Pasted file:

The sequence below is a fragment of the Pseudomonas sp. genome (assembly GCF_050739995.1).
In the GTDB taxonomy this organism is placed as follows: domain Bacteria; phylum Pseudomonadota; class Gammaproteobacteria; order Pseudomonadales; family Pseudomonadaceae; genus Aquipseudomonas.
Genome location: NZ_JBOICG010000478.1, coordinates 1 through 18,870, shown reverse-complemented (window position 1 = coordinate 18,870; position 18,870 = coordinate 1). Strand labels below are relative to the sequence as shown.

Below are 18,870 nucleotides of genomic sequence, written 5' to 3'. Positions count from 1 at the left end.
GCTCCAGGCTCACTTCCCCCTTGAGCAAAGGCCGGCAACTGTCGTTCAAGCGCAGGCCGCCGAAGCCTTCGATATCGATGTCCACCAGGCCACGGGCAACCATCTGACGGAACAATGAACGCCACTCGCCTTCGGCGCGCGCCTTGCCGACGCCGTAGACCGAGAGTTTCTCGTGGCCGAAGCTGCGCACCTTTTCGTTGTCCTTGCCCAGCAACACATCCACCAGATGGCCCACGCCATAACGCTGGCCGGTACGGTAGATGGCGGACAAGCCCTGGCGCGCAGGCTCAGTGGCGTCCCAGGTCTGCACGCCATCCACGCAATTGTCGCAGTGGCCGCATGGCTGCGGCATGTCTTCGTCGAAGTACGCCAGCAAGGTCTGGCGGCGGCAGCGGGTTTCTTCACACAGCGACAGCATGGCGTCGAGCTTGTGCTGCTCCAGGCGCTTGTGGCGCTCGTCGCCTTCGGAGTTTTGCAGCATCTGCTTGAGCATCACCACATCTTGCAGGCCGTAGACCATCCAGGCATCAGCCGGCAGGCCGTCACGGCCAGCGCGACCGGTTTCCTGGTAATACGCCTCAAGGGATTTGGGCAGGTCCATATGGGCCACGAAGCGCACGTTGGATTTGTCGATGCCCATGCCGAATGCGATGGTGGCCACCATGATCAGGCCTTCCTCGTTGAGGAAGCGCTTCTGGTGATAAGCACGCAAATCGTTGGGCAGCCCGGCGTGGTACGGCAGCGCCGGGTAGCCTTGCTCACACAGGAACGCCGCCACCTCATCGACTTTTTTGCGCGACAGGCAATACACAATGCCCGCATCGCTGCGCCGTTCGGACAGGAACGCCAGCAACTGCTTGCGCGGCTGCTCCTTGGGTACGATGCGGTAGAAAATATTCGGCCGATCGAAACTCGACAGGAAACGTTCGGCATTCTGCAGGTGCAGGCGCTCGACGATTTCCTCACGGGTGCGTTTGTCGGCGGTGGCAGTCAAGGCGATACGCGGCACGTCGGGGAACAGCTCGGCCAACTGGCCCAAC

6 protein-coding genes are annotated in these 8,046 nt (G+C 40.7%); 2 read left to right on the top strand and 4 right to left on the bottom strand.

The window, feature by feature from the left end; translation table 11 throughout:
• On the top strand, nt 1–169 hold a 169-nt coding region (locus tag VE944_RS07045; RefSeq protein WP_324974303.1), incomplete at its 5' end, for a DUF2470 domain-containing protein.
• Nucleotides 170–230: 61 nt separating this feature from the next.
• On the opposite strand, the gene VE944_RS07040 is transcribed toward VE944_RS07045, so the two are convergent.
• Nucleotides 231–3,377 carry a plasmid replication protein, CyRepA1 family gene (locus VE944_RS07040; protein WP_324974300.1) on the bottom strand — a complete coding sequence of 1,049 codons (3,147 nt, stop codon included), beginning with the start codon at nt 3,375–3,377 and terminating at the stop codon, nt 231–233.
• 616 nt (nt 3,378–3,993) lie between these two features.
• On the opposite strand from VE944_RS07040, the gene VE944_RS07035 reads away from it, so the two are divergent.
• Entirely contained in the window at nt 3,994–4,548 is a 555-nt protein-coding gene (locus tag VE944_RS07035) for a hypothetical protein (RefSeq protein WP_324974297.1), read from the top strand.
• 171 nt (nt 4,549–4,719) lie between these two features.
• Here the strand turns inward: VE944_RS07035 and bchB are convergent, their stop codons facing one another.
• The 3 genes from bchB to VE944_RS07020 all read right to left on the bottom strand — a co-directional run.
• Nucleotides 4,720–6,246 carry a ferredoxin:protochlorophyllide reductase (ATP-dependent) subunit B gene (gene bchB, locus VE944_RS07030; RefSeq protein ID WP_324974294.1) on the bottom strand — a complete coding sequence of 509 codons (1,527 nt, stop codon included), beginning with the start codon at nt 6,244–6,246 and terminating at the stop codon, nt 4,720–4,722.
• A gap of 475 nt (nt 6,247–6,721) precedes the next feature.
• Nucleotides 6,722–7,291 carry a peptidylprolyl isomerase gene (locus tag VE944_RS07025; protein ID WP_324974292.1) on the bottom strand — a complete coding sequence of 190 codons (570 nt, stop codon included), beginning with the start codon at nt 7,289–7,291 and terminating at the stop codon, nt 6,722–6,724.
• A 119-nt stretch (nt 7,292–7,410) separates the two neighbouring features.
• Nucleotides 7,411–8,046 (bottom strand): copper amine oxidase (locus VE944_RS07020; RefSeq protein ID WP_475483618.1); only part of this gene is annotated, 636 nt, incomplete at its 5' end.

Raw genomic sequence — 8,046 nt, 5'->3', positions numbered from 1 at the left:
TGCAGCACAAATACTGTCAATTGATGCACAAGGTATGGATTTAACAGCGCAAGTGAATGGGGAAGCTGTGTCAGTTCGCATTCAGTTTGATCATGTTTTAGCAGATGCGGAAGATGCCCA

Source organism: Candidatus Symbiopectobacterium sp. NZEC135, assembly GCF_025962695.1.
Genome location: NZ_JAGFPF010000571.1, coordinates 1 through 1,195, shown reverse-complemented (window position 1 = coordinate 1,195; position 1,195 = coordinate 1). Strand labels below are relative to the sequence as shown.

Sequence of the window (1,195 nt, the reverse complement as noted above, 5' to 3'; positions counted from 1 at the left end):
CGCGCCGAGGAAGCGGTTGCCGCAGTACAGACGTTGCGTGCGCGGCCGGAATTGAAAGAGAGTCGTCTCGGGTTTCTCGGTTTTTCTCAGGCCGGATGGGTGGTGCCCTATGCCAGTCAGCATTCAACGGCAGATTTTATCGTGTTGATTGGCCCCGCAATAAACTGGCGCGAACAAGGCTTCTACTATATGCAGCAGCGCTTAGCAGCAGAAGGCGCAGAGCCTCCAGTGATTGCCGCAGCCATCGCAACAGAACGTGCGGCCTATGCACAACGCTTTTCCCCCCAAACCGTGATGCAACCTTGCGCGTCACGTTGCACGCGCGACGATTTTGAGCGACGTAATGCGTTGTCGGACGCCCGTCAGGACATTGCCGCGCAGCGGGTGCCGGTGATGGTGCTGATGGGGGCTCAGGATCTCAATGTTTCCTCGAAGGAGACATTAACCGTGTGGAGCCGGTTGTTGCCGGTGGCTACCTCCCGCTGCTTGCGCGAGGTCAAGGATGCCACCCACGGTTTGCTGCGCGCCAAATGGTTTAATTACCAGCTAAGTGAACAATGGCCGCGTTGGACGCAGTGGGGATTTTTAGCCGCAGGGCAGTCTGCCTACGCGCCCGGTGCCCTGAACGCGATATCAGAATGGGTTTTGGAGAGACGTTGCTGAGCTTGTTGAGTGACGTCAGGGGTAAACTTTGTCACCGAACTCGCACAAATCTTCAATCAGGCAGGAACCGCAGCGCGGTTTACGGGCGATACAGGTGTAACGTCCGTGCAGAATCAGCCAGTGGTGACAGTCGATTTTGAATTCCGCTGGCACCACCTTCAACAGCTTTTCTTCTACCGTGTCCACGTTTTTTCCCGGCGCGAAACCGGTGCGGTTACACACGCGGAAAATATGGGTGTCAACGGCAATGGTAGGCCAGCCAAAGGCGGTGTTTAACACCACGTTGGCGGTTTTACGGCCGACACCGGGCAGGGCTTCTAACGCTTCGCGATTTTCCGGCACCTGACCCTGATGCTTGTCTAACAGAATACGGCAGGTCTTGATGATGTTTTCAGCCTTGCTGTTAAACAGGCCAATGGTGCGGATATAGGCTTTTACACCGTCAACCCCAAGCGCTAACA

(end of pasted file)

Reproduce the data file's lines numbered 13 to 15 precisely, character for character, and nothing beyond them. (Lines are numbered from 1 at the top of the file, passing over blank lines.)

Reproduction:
• On the opposite strand from VE944_RS07040, the gene VE944_RS07035 reads away from it, so the two are divergent.
• Entirely contained in the window at nt 3,994–4,548 is a 555-nt protein-coding gene (locus tag VE944_RS07035) for a hypothetical protein (RefSeq protein WP_324974297.1), read from the top strand.
• 171 nt (nt 4,549–4,719) lie between these two features.